I use the Harley polish (spray can) for light cleaning. I use stuff called Klasse to seal the paint and chrome. It was dealer recommended. The best stuff I have ever used. Wipe on, let haze, then wipe off. I also use the Mothers polish for the wheels.
ditto on the Mother's Billet Polish. I've tried a few things for general washing. The S100 spray, regular (harsh) dishwasher detergent, Meguires Car Wash soap (much less harsh). It all seems to clean just fine. I haven't used Harley Sun-Wash. How is it any better? (what am I missing?)
The anodize aluminum seems to look great no matter what I do. I've tried waxing it with some good carnuba wax. Doesn't seem to hurt it. Looks about the same, although it gives it a smoother finish and feel to the touch. I've also used the Meguires Quick Detail spray. That seems to do a nice job as well for getting the dust off.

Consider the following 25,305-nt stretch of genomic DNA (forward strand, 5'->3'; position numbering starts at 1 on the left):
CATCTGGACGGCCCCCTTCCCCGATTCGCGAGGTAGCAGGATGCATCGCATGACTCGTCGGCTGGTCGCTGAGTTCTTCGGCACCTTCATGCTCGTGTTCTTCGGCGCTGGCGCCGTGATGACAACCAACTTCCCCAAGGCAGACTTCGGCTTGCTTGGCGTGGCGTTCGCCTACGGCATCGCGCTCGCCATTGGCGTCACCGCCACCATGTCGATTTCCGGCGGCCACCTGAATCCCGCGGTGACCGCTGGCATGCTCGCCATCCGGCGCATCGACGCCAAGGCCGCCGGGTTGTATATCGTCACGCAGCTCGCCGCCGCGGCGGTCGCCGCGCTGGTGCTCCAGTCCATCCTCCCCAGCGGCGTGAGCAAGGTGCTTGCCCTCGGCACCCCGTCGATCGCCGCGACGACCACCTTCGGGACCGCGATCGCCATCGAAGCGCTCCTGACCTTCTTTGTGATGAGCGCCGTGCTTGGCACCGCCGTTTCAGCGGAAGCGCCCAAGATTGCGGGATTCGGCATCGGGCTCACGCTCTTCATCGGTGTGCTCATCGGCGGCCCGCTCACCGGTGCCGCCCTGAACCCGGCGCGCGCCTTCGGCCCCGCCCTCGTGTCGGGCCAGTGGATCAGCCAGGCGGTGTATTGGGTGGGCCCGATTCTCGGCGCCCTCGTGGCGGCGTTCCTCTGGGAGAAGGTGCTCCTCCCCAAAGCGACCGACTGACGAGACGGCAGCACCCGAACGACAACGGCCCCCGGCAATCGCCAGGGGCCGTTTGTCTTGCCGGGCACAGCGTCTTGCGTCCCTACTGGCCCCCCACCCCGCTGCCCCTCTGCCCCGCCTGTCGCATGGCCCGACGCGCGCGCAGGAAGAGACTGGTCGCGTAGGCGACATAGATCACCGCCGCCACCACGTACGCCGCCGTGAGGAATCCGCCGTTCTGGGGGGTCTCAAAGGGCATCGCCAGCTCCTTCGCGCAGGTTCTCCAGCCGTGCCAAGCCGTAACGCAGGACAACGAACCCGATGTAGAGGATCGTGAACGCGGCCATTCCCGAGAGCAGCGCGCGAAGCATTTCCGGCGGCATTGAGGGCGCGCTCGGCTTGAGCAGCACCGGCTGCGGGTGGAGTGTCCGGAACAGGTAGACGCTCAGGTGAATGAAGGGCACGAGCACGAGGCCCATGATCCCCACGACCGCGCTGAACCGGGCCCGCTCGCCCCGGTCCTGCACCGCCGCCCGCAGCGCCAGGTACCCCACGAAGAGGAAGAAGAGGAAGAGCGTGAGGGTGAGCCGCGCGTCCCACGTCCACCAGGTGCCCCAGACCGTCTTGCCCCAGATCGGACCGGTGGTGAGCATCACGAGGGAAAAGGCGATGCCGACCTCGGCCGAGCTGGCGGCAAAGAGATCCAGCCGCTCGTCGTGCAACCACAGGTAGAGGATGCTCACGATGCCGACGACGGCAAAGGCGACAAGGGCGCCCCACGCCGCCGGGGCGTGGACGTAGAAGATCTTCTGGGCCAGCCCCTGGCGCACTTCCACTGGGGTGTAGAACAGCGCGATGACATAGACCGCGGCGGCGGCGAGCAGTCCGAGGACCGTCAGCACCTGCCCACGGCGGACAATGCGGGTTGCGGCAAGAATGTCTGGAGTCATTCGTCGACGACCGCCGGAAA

For getting 'burnt-on' boot marks off of the pipes, I use a product called Colonel Brassy. doesn't scratch and takes off about anything. Great stuff.
That's the one thing I really like about the anodize. You can wipe the dust off of it with a damp rag, and not worry about putting little micro scratches in the paint. The anodize is so much harder and always seems to look great no matter what you do.
I sometimes wax my chrome. Doesn't seem to hurt it, and it feels so nice and smooth afterwards that it must eschew the dirt a bit more.
One overlooked thing for getting your bike looking its best is to try and wash it under cover - like in your garage - rather than outside. With all the chrome, it is just about impossible for a bike sitting outside in direct sunlight to avoid getting waterspots. A leafblower (or shopvac with hose reversed) makes quick work of drying your bike. I use the Harley Sunwash. Softened water helps too; as does a scrupulously clean, and frequently rinsed, wash mitt.
Unless you live in a very wet, dirty, part of the world (like England..) you probably don't need to wash the V-Rod that much. But you absolutely MUST clean your stock wheels at least once a week, or they will end up getting nasty spots on them.